Lawrence Berkeley National Laboratory
Two-Scale 13C Metabolic Flux Analysis for Metabolic Engineering.
- Author(s): Ando, David
- Garcia Martin, Hector
- et al.
Published Web Locationhttps://doi.org/10.1007/978-1-4939-7295-1_21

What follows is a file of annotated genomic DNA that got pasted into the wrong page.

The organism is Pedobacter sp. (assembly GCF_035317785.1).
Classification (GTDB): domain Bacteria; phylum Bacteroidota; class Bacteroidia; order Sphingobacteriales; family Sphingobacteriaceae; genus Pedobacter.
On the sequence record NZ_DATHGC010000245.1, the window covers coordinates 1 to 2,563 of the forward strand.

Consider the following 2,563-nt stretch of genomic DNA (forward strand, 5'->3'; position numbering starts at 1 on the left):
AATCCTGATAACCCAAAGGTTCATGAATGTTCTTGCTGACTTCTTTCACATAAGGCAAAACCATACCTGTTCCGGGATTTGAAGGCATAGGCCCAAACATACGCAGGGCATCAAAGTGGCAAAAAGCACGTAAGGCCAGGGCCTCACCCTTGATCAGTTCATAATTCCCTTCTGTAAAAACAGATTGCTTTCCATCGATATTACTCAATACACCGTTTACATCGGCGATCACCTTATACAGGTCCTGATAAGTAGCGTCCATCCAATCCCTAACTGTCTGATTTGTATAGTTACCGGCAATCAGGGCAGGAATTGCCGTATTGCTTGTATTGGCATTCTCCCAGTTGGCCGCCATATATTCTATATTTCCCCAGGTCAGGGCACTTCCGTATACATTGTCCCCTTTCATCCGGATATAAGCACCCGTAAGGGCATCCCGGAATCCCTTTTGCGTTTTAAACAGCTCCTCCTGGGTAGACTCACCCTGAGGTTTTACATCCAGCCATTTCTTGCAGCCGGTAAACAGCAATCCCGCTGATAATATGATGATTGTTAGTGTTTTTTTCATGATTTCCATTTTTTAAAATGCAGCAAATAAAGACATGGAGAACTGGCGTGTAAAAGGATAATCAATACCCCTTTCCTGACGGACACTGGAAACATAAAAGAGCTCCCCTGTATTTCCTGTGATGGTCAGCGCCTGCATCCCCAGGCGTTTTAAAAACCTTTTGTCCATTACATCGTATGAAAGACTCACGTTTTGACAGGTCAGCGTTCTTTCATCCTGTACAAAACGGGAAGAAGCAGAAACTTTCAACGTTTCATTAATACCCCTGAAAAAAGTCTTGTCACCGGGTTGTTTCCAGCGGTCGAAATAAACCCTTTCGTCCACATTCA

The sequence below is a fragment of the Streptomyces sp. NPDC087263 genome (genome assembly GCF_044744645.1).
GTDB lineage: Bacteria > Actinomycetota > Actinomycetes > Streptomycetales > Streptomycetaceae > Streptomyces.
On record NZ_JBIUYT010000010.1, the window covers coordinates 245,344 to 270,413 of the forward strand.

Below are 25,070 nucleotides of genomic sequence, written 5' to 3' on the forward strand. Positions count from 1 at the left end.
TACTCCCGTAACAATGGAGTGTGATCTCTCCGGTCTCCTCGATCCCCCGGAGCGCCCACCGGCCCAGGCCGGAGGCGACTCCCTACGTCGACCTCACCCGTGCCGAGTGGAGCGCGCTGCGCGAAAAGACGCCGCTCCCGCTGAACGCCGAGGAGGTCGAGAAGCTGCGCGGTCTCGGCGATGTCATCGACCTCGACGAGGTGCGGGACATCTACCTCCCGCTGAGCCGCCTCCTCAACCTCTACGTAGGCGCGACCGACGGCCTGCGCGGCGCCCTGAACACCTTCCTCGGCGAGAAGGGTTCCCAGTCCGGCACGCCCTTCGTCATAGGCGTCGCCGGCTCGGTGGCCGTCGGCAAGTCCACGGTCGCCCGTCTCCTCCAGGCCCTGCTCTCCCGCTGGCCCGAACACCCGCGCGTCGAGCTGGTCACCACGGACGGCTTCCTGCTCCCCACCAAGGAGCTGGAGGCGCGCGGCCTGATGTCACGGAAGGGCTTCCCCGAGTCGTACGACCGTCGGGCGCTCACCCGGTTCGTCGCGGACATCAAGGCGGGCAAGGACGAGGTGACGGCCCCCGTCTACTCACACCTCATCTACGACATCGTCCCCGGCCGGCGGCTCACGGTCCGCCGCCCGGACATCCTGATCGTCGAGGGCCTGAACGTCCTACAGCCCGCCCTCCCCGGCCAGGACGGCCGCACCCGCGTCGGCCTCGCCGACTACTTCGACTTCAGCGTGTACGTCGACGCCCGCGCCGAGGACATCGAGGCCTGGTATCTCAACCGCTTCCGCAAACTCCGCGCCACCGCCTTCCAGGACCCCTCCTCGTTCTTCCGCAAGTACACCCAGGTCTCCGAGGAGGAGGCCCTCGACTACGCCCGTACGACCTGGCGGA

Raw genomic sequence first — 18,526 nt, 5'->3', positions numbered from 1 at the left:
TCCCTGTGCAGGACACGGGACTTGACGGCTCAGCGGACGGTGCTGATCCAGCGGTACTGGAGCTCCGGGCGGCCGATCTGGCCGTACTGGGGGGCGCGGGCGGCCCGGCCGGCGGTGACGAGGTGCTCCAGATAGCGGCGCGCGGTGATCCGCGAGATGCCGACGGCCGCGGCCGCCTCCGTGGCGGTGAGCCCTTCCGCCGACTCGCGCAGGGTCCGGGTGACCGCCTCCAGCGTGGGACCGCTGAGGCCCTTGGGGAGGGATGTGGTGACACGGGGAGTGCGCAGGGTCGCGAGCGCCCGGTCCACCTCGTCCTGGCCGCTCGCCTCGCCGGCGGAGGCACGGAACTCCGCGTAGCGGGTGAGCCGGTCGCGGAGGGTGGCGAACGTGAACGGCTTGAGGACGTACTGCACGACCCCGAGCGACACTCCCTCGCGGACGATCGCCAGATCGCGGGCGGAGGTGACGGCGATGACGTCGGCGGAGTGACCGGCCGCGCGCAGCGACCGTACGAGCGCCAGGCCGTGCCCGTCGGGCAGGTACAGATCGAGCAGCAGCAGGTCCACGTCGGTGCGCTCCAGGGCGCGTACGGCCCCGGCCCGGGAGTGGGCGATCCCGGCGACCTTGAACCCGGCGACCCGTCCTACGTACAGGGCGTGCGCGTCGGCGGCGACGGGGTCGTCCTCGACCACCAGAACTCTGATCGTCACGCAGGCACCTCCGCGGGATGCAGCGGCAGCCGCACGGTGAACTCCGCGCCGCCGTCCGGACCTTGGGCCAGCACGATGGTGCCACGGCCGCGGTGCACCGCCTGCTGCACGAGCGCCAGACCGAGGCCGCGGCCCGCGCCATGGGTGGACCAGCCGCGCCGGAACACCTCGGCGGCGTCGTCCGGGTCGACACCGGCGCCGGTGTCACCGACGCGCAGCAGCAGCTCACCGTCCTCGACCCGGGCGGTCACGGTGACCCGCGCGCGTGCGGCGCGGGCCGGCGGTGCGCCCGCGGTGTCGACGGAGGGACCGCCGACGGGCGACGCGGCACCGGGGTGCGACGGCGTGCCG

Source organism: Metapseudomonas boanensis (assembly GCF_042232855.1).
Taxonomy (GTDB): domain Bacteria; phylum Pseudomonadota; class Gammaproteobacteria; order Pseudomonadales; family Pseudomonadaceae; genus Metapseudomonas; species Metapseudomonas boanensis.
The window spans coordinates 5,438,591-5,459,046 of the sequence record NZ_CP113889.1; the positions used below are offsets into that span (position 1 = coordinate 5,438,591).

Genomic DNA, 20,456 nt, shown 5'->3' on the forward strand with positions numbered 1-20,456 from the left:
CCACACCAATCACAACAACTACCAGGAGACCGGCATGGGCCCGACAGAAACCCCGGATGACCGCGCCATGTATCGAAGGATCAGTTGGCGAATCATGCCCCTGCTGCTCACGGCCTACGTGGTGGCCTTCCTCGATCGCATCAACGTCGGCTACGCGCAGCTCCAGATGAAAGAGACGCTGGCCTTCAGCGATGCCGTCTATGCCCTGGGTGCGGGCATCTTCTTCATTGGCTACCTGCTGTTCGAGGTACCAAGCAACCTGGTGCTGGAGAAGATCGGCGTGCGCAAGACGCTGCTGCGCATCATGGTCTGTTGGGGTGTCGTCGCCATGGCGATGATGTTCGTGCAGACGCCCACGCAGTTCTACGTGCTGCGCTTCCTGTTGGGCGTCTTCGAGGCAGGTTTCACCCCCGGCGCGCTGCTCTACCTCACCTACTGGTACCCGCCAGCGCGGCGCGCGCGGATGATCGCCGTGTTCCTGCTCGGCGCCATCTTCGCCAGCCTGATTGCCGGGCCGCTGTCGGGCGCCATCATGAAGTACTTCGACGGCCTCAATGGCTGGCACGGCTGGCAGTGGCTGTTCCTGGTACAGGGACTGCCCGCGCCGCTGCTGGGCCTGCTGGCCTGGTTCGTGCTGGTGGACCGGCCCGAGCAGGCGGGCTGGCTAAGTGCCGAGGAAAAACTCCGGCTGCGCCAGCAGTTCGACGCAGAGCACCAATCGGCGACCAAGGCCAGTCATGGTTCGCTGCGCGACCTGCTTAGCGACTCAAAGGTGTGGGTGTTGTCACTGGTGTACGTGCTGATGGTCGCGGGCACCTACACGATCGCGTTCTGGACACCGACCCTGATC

Accelerating the Design-Build-Test-Learn (DBTL) cycle in synthetic biology is critical to achieving rapid and facile bioengineering of organisms for the production of, e.g., biofuels and other chemicals. The Learn phase involves using data obtained from the Test phase to inform the next Design phase. As part of the Learn phase, mathematical models of metabolic fluxes give a mechanistic level of comprehension to cellular metabolism, isolating the principle drivers of metabolic behavior from the peripheral ones, and directing future experimental designs and engineering methodologies. Furthermore, the measurement of intracellular metabolic fluxes is specifically noteworthy as providing a rapid and easy-to-understand picture of how carbon and energy flow throughout the cell. Here, we present a detailed guide to performing metabolic flux analysis in the Learn phase of the DBTL cycle, where we show how one can take the isotope labeling data from a 13C labeling experiment and immediately turn it into a determination of cellular fluxes that points in the direction of genetic engineering strategies that will advance the metabolic engineering process.For our modeling purposes we use the Joint BioEnergy Institute (JBEI) Quantitative Metabolic Modeling (jQMM) library, which provides an open-source, python-based framework for modeling internal metabolic fluxes and making actionable predictions on how to modify cellular metabolism for specific bioengineering goals. It presents a complete toolbox for performing different types of flux analysis such as Flux Balance Analysis, 13C Metabolic Flux Analysis, and it introduces the capability to use 13C labeling experimental data to constrain comprehensive genome-scale models through a technique called two-scale 13C Metabolic Flux Analysis (2S-13C MFA) . In addition to several other capabilities, the jQMM is also able to predict the effects of knockouts using the MoMA and ROOM methodologies. The use of the jQMM library is illustrated through a step-by-step demonstration, which is also contained in a digital Jupyter Notebook format that enhances reproducibility and provides the capability to be adopted to the user's specific needs. As an open-source software project, users can modify and extend the code base and make improvements at will, providing a base for future modeling efforts.